Former administrator Lori Wood confirmed that she made the complaint after private employment information was obtained by the municipality and allegedly released to the public without her knowledge.

   The accusation stems from a radio broadcast that was aired on a Steinbach radio station back in May. In the broadcast four of Wood’s former employers were interviewed and the piece attacked her credibility. The radio station was included in the complaint but the Ombudsman does not investigate privately owned corporations.

   “The radio station did not contact me at all,” stated Wood. “The way they set up the sound bites to air was very unprofessional and it shows a lack of integrity by all those involved.”

   While FIPPA cannot investigate the radio station, they are investigating the reeve and looking into the municipality’s role in how the media received private information. In her complaint, Wood alleges that the reeve obtained an employment contract from the District of Stewart in BC without her knowledge and leaked it to the media.

   “I discovered that my personal employment information was obtained by the reeve without my knowledge, and it was then shared with local media in a slanderous way,” explained Wood. “Unfortunately for the Reeve, the employment contract from Stewart also made its way to another individual who saw it. Neither the reeve nor the public should have had access to that information nor was there any reason for her to have it.”

   Three other former employers were also contacted without her knowledge or permission and the information was used “in a malicious manner”, accuses the complainant.

   Allegations of conflict of interest have arisen based on how the municipality is handling this investigation. According to the minutes, Wiebe was at the meeting, but not as chairperson. They also show that after coming out of the in-camera session, two resolutions were put on the table. A recorded vote was taken on one and as reeve, Wiebe voted. Council then voted to respond to the ombudsman while, according to council minutes, Wiebe remained in her seat as reeve. The minutes do not reflect if Wiebe voted on the matter.

      The Municipal Act states that if a councilor or reeve is in conflict of interest they must remove themselves from the table and not participate in the discussion. When an issue involves a matter to be discussed in camera, the conflicted person must remove themselves from the chambers completely.

   A reliable source confirmed that Wiebe arrived at the meeting in the afternoon but did not assume her seat as reeve until after the in-camera session. However, she did not leave chambers during the closed door discussion.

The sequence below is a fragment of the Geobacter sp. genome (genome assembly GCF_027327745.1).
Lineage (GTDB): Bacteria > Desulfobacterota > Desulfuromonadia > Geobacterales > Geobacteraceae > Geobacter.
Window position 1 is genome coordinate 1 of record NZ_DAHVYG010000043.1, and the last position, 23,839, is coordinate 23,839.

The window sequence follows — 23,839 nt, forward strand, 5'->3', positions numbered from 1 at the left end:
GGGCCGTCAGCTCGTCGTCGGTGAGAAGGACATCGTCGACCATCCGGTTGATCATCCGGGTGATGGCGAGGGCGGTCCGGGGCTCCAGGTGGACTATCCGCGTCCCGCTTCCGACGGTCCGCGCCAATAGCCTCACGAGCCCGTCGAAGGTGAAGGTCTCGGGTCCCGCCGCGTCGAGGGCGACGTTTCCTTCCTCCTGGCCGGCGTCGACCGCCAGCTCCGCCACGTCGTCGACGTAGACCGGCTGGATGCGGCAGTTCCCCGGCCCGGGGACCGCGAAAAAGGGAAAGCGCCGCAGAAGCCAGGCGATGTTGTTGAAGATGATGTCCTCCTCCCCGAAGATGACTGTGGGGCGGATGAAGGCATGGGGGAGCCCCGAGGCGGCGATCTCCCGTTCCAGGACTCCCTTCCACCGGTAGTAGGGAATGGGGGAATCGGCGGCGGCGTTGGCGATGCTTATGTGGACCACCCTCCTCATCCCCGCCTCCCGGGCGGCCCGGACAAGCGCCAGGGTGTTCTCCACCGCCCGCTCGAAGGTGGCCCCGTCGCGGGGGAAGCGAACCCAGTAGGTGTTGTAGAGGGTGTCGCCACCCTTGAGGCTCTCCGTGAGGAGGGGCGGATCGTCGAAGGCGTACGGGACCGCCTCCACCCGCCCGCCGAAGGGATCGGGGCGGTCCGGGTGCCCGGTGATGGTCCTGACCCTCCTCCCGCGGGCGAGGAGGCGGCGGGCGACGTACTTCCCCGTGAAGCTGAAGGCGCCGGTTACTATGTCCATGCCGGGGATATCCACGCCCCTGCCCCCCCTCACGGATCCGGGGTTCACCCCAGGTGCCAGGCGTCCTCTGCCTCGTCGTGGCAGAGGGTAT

Two months ago a similar situation arose when council dealt with an investigation launched into allegations against councilor Ed Oswald. He was told that it was in his best interest to leave chambers while the matter was discussed, despite his attempts to stay and participate.

   The RM of La Broquerie has a designated officer to deal with matters pertaining to FIPPA and the municipality. This person’s duties include viewing and signing off on information requests made by all parties, including ratepayers. Wiebe is the acting designated officer for the municipality.

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Councilors ordered to apoligize

By Marianne Curtis

   The RM of La Broquerie has paid a lawyer to request that two councilors apologize for comments allegedly made to the media and ombudsman.

   Councilors Wilfred Chabot and Jean Gagnon have both received letters from the RM of La Broquerie’s lawyer demanding that they apologize to council, the public and the Ombudsman for questioning the integrity of council and the Office of the Ombudsman.

   The RM of La Broquerie council hired a lawyer to send the letters to both councilors based on information disclosed at a public meeting back in May. At that meeting the municipality’s former administrator presented the public accounts committee with a concerning list of allegations. The submission also suggested that Chabot and Gagnon both sent submissions to the ombudsman’s office which allege that the municipal council knowingly tampered with documents before providing them to investigators.

   Last month the municipality passed a resolution to censure Gagnon after he refused to comment publicly to media about the contents of the investigation’s report that was released by his council.

   “I did not want to compromise the investigation because we still needed to respond to it,” Gagnon explained. “They (council) are trying to shut me up but I am not going to stop telling the truth.”

   He admits that he did contact the ombudsman during the investigation but said that he cannot recall what he wrote.

   “There is no way that anyone other than the ombudsman knows what I wrote,” added Gagnon. “What bothers me is that with all the allegations in that submission, this is the only issue that council has officially denied.”

   Reeve Marielle Wiebe has admitted to media that she was unaware of the actual contents of Gagnon’s correspondence.

   There are a number of investigations still underway pertaining to the damaging submission made by the RM of La Broquerie’s former administrator back in May.

   Steinbach RCMP detachment head Staff Sergeant Davy Lee confirmed the existence of three ongoing investigations, including the alleged missing gun, surveillance cameras and gravel theft.

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La Broquerie releases ombudsman report

By Marianne Curtis

   The RM of La Broquerie council has released a report from the Ombudsman that was received by council even thought council is still under investigation.

   The report acknowledges that the Ombudsman has completed their investigation into administrative issues within the municipality and notified the municipality of their findings. While some issues were resolved to the ombudsman’s satisfaction, she has requested further investigation on others.